Degree comes to Early Modern English in the 13th century from the French word degré (first appearing in French a century earlier) which in turn comes from the Latin word gradus meaning position, gait, pace or step. It has been used to indicate even divisions (other than steps) since antiquity-use in temperature comes from 1727. Early modern English used the etymologically related grade to indicate temperature divisions, and Anders Celsius called his temperature scale the Centigrade scale, to indicate 100 regular divisions or degrees.
Outside of science, the word degree has a variety of uses: in mathematics it indicates the regular divisions of a circle into 360 equal parts; in criminology it has been used since the 16th century to indicate the heinousness of a crime; in education it has been used for hundreds of years to indicate posession of teaching or other qualifications.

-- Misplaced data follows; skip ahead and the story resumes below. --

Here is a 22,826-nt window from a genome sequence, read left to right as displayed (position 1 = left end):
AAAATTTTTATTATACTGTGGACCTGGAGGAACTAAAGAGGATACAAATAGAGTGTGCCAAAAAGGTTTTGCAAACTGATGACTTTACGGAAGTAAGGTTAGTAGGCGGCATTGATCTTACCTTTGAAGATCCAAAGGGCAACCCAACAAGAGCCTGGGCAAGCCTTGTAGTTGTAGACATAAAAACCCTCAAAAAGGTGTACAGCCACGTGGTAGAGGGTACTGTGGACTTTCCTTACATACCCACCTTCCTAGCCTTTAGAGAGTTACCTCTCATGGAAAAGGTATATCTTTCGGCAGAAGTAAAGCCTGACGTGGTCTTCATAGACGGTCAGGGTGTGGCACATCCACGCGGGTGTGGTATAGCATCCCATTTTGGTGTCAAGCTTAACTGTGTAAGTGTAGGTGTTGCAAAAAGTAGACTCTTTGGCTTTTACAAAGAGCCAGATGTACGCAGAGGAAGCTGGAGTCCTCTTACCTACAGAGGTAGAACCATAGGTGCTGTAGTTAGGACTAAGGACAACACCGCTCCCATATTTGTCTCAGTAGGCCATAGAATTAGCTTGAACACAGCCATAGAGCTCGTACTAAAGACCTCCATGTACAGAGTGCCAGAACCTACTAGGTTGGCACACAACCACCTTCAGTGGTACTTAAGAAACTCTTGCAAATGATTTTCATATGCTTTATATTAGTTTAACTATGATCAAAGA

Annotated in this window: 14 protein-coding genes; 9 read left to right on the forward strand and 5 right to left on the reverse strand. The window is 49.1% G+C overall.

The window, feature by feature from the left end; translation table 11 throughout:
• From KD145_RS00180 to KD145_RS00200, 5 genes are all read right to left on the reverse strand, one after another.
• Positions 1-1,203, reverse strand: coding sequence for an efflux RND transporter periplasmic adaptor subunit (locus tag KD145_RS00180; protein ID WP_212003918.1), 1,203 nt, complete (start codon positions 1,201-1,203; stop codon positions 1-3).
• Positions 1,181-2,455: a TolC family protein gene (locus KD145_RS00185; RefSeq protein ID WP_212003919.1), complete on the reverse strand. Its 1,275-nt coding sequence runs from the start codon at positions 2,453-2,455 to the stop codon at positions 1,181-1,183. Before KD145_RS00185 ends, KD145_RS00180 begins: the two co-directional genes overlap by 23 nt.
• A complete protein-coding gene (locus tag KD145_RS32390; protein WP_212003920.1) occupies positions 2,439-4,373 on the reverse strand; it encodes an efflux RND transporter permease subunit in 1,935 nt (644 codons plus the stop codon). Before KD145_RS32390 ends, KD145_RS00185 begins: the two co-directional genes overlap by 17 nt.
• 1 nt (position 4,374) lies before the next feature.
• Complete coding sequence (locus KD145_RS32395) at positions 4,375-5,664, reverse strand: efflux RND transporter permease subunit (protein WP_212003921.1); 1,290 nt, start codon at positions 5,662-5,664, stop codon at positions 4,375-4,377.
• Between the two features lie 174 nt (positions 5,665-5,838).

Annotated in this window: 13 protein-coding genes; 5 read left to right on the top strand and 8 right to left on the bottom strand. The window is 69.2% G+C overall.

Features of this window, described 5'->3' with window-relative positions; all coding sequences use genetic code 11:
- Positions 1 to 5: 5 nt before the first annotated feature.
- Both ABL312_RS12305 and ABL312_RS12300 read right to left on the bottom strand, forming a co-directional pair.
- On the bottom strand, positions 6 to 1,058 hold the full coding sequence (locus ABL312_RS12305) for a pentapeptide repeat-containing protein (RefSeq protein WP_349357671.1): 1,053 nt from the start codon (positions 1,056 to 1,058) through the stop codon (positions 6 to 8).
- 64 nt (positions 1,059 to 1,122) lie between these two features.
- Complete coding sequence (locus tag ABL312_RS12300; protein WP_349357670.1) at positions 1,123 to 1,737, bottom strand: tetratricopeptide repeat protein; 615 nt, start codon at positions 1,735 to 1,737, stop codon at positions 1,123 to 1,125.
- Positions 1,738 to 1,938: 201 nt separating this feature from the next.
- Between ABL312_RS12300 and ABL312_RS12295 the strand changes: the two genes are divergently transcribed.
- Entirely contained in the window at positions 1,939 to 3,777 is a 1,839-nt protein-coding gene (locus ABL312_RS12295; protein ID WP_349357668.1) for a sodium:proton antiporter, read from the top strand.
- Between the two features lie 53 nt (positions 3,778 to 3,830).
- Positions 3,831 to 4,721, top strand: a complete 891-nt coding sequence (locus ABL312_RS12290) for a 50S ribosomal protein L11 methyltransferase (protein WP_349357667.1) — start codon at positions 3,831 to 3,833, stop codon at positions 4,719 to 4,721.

Image of a vintage mercury thermometer courtesy Pieter Kuiper-image released into the public domain.